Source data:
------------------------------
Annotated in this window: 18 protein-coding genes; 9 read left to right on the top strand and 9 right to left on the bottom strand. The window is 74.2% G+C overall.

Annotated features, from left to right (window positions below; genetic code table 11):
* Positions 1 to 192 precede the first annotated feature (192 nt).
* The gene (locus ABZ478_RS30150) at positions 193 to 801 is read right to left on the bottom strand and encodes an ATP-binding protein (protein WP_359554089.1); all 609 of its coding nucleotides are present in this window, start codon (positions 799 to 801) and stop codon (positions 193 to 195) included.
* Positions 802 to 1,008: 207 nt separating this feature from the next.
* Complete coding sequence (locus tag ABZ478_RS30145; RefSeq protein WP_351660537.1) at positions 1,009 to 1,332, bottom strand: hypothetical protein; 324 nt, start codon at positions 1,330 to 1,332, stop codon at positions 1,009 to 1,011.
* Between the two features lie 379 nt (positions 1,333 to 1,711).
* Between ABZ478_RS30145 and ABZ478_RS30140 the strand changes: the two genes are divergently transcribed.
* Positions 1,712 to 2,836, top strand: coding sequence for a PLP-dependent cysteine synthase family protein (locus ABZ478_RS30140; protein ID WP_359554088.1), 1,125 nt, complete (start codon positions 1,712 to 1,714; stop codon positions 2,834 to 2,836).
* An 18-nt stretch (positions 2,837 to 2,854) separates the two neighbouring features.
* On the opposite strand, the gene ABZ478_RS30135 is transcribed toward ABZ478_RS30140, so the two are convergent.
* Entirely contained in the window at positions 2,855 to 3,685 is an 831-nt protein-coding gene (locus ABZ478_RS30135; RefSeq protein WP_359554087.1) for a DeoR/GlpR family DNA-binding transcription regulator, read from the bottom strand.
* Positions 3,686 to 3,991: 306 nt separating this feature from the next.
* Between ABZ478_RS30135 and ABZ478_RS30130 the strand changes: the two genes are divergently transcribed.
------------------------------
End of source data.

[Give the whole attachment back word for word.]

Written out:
Annotated in this window: 18 protein-coding genes; 9 read left to right on the top strand and 9 right to left on the bottom strand. The window is 74.2% G+C overall.

Annotated features, from left to right (window positions below; genetic code table 11):
* Positions 1 to 192 precede the first annotated feature (192 nt).
* The gene (locus ABZ478_RS30150) at positions 193 to 801 is read right to left on the bottom strand and encodes an ATP-binding protein (protein WP_359554089.1); all 609 of its coding nucleotides are present in this window, start codon (positions 799 to 801) and stop codon (positions 193 to 195) included.
* Positions 802 to 1,008: 207 nt separating this feature from the next.
* Complete coding sequence (locus tag ABZ478_RS30145; RefSeq protein WP_351660537.1) at positions 1,009 to 1,332, bottom strand: hypothetical protein; 324 nt, start codon at positions 1,330 to 1,332, stop codon at positions 1,009 to 1,011.
* Between the two features lie 379 nt (positions 1,333 to 1,711).
* Between ABZ478_RS30145 and ABZ478_RS30140 the strand changes: the two genes are divergently transcribed.
* Positions 1,712 to 2,836, top strand: coding sequence for a PLP-dependent cysteine synthase family protein (locus ABZ478_RS30140; protein ID WP_359554088.1), 1,125 nt, complete (start codon positions 1,712 to 1,714; stop codon positions 2,834 to 2,836).
* An 18-nt stretch (positions 2,837 to 2,854) separates the two neighbouring features.
* On the opposite strand, the gene ABZ478_RS30135 is transcribed toward ABZ478_RS30140, so the two are convergent.
* Entirely contained in the window at positions 2,855 to 3,685 is an 831-nt protein-coding gene (locus ABZ478_RS30135; RefSeq protein WP_359554087.1) for a DeoR/GlpR family DNA-binding transcription regulator, read from the bottom strand.
* Positions 3,686 to 3,991: 306 nt separating this feature from the next.
* Between ABZ478_RS30135 and ABZ478_RS30130 the strand changes: the two genes are divergently transcribed.